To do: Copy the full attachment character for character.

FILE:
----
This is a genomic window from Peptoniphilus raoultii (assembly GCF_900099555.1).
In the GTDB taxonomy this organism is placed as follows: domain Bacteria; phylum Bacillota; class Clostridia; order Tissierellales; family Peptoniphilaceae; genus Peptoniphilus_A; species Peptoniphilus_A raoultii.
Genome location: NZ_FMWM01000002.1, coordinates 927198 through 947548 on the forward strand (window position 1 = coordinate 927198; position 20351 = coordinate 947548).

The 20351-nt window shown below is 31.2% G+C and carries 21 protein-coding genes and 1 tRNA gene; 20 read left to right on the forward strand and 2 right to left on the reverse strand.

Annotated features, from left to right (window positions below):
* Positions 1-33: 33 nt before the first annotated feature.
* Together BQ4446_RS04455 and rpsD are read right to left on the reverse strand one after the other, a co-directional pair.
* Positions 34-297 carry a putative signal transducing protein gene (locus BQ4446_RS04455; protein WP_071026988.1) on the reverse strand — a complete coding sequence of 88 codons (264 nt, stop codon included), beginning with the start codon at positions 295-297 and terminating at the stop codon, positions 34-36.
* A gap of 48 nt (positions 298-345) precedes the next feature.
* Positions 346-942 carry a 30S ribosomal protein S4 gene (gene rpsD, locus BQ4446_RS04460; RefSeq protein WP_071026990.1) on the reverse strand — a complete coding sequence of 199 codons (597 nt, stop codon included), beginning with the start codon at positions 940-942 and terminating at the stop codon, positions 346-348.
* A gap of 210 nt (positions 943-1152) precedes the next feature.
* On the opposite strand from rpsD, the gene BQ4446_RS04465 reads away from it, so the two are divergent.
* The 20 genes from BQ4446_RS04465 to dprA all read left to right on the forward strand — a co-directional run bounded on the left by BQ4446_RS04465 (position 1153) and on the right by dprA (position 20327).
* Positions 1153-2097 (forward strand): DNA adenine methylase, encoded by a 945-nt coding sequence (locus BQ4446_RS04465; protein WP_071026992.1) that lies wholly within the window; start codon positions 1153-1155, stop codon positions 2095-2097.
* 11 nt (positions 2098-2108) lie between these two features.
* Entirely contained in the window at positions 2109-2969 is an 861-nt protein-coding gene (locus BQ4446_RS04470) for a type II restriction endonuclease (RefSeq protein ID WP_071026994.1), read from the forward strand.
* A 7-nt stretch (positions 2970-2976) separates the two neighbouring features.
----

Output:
This is a genomic window from Peptoniphilus raoultii (assembly GCF_900099555.1).
In the GTDB taxonomy this organism is placed as follows: domain Bacteria; phylum Bacillota; class Clostridia; order Tissierellales; family Peptoniphilaceae; genus Peptoniphilus_A; species Peptoniphilus_A raoultii.
Genome location: NZ_FMWM01000002.1, coordinates 927198 through 947548 on the forward strand (window position 1 = coordinate 927198; position 20351 = coordinate 947548).

The 20351-nt window shown below is 31.2% G+C and carries 21 protein-coding genes and 1 tRNA gene; 20 read left to right on the forward strand and 2 right to left on the reverse strand.

Annotated features, from left to right (window positions below):
* Positions 1-33: 33 nt before the first annotated feature.
* Together BQ4446_RS04455 and rpsD are read right to left on the reverse strand one after the other, a co-directional pair.
* Positions 34-297 carry a putative signal transducing protein gene (locus BQ4446_RS04455; protein WP_071026988.1) on the reverse strand — a complete coding sequence of 88 codons (264 nt, stop codon included), beginning with the start codon at positions 295-297 and terminating at the stop codon, positions 34-36.
* A gap of 48 nt (positions 298-345) precedes the next feature.
* Positions 346-942 carry a 30S ribosomal protein S4 gene (gene rpsD, locus BQ4446_RS04460; RefSeq protein WP_071026990.1) on the reverse strand — a complete coding sequence of 199 codons (597 nt, stop codon included), beginning with the start codon at positions 940-942 and terminating at the stop codon, positions 346-348.
* A gap of 210 nt (positions 943-1152) precedes the next feature.
* On the opposite strand from rpsD, the gene BQ4446_RS04465 reads away from it, so the two are divergent.
* The 20 genes from BQ4446_RS04465 to dprA all read left to right on the forward strand — a co-directional run bounded on the left by BQ4446_RS04465 (position 1153) and on the right by dprA (position 20327).
* Positions 1153-2097 (forward strand): DNA adenine methylase, encoded by a 945-nt coding sequence (locus BQ4446_RS04465; protein WP_071026992.1) that lies wholly within the window; start codon positions 1153-1155, stop codon positions 2095-2097.
* 11 nt (positions 2098-2108) lie between these two features.
* Entirely contained in the window at positions 2109-2969 is an 861-nt protein-coding gene (locus BQ4446_RS04470) for a type II restriction endonuclease (RefSeq protein ID WP_071026994.1), read from the forward strand.
* A 7-nt stretch (positions 2970-2976) separates the two neighbouring features.